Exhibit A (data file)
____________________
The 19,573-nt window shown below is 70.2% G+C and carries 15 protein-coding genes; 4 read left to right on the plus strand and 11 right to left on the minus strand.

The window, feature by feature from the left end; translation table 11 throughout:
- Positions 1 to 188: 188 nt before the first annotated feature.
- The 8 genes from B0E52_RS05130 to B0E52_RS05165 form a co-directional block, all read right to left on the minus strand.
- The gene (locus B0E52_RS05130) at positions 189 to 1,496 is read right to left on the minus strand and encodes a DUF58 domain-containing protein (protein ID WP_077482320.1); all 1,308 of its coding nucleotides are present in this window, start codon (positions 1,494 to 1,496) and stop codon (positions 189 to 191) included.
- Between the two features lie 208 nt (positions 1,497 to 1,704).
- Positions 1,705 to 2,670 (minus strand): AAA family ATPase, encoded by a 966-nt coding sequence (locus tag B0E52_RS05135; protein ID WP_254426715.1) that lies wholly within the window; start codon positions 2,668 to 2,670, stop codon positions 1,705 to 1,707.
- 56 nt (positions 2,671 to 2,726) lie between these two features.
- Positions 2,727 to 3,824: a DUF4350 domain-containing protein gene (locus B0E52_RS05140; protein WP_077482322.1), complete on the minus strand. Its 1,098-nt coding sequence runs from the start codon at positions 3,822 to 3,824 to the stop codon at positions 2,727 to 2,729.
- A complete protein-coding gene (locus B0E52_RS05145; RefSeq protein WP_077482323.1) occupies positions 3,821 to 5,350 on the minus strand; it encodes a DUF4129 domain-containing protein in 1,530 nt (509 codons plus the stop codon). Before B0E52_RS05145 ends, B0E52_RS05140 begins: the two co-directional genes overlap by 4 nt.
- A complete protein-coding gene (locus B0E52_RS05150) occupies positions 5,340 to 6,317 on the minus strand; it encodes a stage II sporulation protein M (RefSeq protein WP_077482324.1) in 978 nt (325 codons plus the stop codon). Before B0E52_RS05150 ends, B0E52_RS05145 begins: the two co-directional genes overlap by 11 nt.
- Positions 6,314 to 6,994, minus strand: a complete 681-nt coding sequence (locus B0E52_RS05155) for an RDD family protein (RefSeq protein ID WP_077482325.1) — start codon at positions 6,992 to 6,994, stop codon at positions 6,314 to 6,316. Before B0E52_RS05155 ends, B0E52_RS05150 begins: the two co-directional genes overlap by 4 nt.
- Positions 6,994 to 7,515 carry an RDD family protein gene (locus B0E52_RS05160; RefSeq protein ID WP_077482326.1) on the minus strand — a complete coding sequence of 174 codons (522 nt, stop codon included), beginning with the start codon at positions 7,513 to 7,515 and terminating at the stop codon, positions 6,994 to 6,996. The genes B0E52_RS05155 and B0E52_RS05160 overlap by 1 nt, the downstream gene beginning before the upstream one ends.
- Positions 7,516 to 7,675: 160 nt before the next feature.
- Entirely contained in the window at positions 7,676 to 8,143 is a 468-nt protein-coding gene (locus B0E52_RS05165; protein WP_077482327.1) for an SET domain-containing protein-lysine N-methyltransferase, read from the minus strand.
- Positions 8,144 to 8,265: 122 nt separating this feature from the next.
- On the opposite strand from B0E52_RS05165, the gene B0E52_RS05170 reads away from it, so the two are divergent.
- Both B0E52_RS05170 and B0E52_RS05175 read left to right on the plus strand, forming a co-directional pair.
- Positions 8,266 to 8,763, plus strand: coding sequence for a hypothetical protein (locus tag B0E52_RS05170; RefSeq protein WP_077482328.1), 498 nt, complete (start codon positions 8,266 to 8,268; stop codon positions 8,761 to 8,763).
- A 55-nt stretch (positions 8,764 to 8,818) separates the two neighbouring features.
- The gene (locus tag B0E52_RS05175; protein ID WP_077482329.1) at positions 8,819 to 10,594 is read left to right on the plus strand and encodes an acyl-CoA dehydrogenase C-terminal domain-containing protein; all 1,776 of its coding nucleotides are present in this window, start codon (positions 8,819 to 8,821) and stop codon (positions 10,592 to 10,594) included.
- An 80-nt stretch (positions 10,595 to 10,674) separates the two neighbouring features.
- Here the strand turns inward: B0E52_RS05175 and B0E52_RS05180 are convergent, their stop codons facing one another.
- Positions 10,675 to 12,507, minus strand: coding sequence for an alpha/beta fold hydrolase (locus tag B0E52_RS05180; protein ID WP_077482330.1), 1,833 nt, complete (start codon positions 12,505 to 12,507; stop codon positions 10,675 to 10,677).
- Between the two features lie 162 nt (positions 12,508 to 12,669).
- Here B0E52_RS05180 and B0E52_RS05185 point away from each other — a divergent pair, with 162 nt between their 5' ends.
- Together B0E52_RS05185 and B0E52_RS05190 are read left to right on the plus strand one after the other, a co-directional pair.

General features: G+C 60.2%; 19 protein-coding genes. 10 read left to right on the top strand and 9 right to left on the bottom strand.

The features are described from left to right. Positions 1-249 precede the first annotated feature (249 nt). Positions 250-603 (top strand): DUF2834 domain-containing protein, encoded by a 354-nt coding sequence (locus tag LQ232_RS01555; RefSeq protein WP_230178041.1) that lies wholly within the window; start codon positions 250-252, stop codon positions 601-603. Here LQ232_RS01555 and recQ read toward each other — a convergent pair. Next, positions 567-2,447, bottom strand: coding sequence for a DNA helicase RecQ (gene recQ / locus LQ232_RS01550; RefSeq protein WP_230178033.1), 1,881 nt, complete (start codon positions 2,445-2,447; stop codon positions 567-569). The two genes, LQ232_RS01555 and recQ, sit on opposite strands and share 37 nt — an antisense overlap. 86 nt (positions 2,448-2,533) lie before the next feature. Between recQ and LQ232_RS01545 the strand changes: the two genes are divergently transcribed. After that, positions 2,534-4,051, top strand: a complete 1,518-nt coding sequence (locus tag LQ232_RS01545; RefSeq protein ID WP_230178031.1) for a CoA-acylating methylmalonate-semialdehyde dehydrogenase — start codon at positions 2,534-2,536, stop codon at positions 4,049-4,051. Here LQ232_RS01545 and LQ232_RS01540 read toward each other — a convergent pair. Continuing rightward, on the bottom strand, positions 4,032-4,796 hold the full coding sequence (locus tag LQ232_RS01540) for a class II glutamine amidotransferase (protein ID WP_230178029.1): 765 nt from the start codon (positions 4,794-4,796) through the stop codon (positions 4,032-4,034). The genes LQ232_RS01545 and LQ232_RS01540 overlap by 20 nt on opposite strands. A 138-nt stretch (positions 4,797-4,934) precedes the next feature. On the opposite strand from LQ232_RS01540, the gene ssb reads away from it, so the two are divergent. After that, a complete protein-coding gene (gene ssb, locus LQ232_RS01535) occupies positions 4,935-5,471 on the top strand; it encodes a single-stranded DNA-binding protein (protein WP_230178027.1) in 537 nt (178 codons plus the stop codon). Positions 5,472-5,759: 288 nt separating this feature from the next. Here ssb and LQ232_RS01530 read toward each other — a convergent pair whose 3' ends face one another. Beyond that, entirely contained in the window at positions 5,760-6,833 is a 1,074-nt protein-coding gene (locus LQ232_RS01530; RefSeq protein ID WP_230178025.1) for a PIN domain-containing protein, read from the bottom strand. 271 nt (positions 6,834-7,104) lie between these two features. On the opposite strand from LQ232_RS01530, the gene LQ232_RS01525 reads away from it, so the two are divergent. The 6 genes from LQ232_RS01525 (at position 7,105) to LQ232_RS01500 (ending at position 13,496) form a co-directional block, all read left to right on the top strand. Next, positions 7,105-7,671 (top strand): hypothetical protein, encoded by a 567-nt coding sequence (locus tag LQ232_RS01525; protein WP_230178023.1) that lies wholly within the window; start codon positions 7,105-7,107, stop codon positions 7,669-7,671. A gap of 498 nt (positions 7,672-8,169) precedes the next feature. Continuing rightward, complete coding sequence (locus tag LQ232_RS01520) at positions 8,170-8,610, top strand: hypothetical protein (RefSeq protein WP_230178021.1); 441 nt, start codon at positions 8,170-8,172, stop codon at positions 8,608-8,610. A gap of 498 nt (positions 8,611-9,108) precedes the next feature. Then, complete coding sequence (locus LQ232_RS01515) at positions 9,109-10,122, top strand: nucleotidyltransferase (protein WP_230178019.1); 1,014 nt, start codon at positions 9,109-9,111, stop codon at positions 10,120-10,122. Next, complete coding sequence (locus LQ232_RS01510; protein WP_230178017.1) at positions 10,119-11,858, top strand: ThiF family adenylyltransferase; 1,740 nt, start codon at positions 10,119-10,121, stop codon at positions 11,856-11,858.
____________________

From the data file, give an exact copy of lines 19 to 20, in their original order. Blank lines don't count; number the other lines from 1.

- Positions 8,266 to 8,763, plus strand: coding sequence for a hypothetical protein (locus tag B0E52_RS05170; RefSeq protein WP_077482328.1), 498 nt, complete (start codon positions 8,266 to 8,268; stop codon positions 8,761 to 8,763).
- A 55-nt stretch (positions 8,764 to 8,818) separates the two neighbouring features.